The music that plays during your massage sessions serves a very real, proven purpose. It is meant to put your mind at ease, make you feel comfortable, help you relax, and soothe you – body and mind. Most massage therapists listen to each song thoroughly before choosing to add it to their playlist to make sure that each song will optimize relaxation throughout the session.
But what is considered a relaxing song? What about a song is the deciding factor that ultimately makes a song great for relaxation? The answer may be different for everyone, and if you don’t like the music your therapist plays, or if you have a specific relaxation CD or playlist you prefer, you can certainly bring your own music to each session. Regardless of what helps you relax, you should not be afraid to ask for it. I had an ex-boyfriend who asked me to play death metal every time I gave him a massage!
I personally have specific things I look for when putting together a playlist of music. The music should evoke some sort of emotion. Some massage therapists choose music with the sounds of the ocean, hoping to put images of a sunny beach vacation in the massage recipient’s mind. Others like to use birds chirping to bring forth images of walking alone through a quiet forest. I personally like to use music that will bring people back to their happiest childhood memories, such as instrumentals of Broadway musicals or songs from Disney movies. I also like to use music that has an ethereal sound, like something you might hear in a dream.
Secondly, the music should not be too distracting. Suddenly loud notes or constant changes in tempo are examples of music that would not fit well in a massage session. The song shouldn’t require a lot of effort to listen to. The rhythm should be consistent and slow.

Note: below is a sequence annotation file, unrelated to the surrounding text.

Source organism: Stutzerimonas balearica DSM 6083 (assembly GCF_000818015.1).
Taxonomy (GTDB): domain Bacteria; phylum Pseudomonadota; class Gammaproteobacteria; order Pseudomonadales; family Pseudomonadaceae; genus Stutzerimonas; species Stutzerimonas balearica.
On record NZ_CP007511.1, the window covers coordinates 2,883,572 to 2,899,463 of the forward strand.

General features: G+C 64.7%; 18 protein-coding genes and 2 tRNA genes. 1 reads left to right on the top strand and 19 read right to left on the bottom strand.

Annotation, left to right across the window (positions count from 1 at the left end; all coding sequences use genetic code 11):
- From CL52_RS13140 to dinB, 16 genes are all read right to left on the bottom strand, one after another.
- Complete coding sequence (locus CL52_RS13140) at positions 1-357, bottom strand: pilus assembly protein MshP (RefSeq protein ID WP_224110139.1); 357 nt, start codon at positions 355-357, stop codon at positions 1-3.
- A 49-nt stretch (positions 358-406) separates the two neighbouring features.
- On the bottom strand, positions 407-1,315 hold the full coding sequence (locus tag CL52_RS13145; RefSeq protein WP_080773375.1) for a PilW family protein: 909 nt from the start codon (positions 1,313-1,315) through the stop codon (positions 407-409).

It is important to remember that any instrument can be relaxing or not. A lot of the songs I use in my practice are piano or violin versions of popular songs, but that does not mean that any song played on the piano or violin is relaxing by default. I have a CD of Pachelbel’s most famous compositions, most of which are too fast paced and upbeat for the massage room.
There is no particular beat per minute that I prefer to use. Sometimes, even a faster paced song can be quieting if it is soft and crooning enough. However, slower paced songs are usually preferred and better evoke relaxation. If a song on my playlist has a beat, it is soft and in rhythm with the beat of a heart. If it doesn’t have a beat, the flow of the music is consistent and calm.
Those are the guidelines that I follow when putting together a playlist for the massage room. I follow these guidelines because they are what I’ve found help me relax the most when I get a massage. However, as stated before, each person is different. Some people have particular music that helps them relax, which may sound absolutely nothing like the playlist I use in my practice. Some people prefer not to have any music playing at all, and instead just be at peace in the quietness of the room. Whatever you prefer, don’t be afraid to speak up. It is, after all, your massage experience, and you should get the most out of it!